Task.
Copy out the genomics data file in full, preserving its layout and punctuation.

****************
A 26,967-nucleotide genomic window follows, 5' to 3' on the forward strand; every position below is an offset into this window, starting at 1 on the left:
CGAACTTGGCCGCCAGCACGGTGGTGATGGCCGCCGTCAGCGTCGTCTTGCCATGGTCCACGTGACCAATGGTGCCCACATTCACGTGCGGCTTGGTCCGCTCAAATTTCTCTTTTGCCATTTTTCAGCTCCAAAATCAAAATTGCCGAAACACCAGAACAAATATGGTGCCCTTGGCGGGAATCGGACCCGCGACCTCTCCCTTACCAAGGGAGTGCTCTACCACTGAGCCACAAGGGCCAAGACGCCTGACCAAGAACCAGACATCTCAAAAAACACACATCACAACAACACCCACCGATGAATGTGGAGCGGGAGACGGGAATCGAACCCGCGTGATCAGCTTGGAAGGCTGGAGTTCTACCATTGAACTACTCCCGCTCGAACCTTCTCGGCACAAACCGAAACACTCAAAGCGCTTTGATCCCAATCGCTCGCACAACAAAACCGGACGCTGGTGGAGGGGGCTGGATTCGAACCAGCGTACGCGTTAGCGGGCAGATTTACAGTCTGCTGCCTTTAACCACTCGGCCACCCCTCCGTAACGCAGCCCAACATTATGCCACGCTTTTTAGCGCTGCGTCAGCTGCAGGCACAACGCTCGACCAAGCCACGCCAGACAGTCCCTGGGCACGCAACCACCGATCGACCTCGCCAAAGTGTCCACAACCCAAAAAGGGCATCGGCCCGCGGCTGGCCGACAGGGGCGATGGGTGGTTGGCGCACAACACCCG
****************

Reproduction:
A 26,967-nucleotide genomic window follows, 5' to 3' on the forward strand; every position below is an offset into this window, starting at 1 on the left:
CGAACTTGGCCGCCAGCACGGTGGTGATGGCCGCCGTCAGCGTCGTCTTGCCATGGTCCACGTGACCAATGGTGCCCACATTCACGTGCGGCTTGGTCCGCTCAAATTTCTCTTTTGCCATTTTTCAGCTCCAAAATCAAAATTGCCGAAACACCAGAACAAATATGGTGCCCTTGGCGGGAATCGGACCCGCGACCTCTCCCTTACCAAGGGAGTGCTCTACCACTGAGCCACAAGGGCCAAGACGCCTGACCAAGAACCAGACATCTCAAAAAACACACATCACAACAACACCCACCGATGAATGTGGAGCGGGAGACGGGAATCGAACCCGCGTGATCAGCTTGGAAGGCTGGAGTTCTACCATTGAACTACTCCCGCTCGAACCTTCTCGGCACAAACCGAAACACTCAAAGCGCTTTGATCCCAATCGCTCGCACAACAAAACCGGACGCTGGTGGAGGGGGCTGGATTCGAACCAGCGTACGCGTTAGCGGGCAGATTTACAGTCTGCTGCCTTTAACCACTCGGCCACCCCTCCGTAACGCAGCCCAACATTATGCCACGCTTTTTAGCGCTGCGTCAGCTGCAGGCACAACGCTCGACCAAGCCACGCCAGACAGTCCCTGGGCACGCAACCACCGATCGACCTCGCCAAAGTGTCCACAACCCAAAAAGGGCATCGGCCCGCGGCTGGCCGACAGGGGCGATGGGTGGTTGGCGCACAACACCCG